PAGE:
Ned sort of takes a liking towards Pinit hoping that it will reflect on the way Jinda sees him even though he goes along with Pinit to see the buffalo's nose getting drilled and to give Pinit a bit of support.

The change Ned brings about is a gradual thing, and, even though Inthorn is later killed he is still confident on resisting the rent.

Since Ned came into the novel we can see that he has to make certain adjustments to his life and he has also had to make certain personal sacrifices, however Ned reacts well to these changes but I think these drive him to work harder towards the rent resistance and I think it strengthens his relationship with Jinda.

He is a very good motivator Rice Without Rain - Character Essay- Nedmanoon Angkulprasert 'Rice Without Rain' by Minfong Ho is an extremely realistic novel, which portrays the way of life for traditional East Asian communities.

Minfong Ho sets out through writing 'Rice Without Rain' "to understand what happened to the Thai student movement during 1973-76, why it succeeded, why it failed and how it affected Thai farmers.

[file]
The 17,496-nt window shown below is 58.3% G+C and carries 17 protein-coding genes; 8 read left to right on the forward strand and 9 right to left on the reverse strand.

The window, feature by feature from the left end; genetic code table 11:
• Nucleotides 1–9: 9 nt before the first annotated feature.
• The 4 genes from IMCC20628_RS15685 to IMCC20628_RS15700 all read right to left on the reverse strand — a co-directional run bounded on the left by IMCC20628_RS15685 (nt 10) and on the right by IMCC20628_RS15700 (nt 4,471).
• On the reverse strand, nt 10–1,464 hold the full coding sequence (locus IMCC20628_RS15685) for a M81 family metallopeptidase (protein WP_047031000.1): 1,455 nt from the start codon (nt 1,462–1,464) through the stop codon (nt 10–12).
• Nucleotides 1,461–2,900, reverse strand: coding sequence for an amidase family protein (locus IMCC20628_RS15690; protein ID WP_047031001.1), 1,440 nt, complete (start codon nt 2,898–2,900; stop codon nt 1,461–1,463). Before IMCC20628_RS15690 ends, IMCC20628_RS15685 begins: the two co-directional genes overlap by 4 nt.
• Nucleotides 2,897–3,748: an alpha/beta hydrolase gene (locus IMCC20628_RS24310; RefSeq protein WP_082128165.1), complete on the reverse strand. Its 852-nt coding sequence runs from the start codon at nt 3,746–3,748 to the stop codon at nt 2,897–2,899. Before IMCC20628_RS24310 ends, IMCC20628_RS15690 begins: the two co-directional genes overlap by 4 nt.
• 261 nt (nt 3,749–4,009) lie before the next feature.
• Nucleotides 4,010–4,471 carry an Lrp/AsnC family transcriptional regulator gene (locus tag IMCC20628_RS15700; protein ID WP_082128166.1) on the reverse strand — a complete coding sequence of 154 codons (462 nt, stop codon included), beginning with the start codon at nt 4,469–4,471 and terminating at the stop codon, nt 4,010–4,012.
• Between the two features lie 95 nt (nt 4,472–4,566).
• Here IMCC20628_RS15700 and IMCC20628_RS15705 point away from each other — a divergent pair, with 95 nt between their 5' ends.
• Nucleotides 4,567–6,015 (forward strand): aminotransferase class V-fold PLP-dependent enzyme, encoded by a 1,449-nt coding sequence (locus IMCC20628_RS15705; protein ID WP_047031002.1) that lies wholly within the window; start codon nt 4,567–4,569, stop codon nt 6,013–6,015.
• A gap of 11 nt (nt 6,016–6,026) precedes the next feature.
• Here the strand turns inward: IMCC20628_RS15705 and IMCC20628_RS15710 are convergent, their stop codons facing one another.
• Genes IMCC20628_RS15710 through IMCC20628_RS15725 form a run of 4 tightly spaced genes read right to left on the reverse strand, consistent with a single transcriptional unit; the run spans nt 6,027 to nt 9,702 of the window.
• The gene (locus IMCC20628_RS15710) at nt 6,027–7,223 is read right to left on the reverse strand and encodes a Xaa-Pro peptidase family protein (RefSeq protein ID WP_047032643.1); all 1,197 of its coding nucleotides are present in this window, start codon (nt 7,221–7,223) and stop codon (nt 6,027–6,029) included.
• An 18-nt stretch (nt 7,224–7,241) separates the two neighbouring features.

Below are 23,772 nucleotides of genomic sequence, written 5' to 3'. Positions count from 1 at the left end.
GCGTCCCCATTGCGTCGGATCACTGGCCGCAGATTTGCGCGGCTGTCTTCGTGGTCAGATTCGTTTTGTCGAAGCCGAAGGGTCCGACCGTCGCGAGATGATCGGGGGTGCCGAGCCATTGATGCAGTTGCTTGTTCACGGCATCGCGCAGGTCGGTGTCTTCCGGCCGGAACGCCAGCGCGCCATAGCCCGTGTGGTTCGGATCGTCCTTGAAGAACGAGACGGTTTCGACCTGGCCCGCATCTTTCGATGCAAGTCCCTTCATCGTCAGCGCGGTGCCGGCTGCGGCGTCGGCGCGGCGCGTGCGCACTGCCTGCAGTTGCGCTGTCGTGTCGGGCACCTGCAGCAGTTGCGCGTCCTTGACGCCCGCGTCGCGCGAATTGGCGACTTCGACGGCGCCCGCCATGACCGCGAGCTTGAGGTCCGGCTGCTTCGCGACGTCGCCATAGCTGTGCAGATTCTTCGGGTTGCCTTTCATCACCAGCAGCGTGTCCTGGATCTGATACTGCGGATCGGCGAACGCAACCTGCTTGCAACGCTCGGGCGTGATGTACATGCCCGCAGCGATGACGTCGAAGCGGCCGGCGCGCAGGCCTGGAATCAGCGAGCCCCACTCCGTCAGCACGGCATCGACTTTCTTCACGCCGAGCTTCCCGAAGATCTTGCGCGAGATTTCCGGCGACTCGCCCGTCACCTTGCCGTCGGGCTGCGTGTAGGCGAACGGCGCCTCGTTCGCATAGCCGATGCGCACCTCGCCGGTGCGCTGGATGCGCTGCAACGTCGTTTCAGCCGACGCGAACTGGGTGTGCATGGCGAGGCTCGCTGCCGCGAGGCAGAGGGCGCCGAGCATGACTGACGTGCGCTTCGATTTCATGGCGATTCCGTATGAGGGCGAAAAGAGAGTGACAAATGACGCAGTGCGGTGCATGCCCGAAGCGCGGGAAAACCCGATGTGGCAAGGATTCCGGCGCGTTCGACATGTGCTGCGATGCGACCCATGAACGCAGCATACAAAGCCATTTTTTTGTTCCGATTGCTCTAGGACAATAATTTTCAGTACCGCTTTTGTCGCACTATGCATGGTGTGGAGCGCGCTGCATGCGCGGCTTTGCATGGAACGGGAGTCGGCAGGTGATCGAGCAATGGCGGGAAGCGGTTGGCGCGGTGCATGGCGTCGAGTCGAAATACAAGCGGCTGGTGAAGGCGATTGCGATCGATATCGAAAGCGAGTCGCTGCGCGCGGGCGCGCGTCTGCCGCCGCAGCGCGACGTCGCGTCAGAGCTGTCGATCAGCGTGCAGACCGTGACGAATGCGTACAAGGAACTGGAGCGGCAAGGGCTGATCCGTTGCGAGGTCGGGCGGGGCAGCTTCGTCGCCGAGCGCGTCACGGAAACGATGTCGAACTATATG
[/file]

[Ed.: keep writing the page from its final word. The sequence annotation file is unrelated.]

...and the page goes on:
In the book there are a lot significant characters, but none in my opinion are more important that Nedmanoon Angkulprasert, who we refer to as Ned. He is at the centre of Maekung's rebellious fight to prevent giving up a full half of their crop annually.

The novel is set in a small, rural, traditional, Thai village. Even though the story is set around the period of nineteen seventy the village has many modern features however it also has many traditional assets including their way of life. For example they don't have any machinery to do their work just the villagers.

The time in which the story is set reflects upon the question at the start. As it is set in the seventies there is no equality in that part of the world, so as a result the rich farmers who own the surrounding land ignore the poor villagers of Maekung.

Ned, in effect comes into the story at a later stage. He is brought into the book to lead the students and to guide the villagers on their way to keep most of the crop that they work for and deserve.

He is introduced in chapter two and from then on I think he plays a major role in the book. He comes across as a very witty person as he can always answer the question of the common villagers. He seems to be the leader of the group of students, and he is also the person who makes sure the travelling students have a place to stay.

After the first couple of days of Ned's arrival in Maekung, he is being looked up to by almost all of the villagers; nearly all of the towns' folk knew his name and respected him.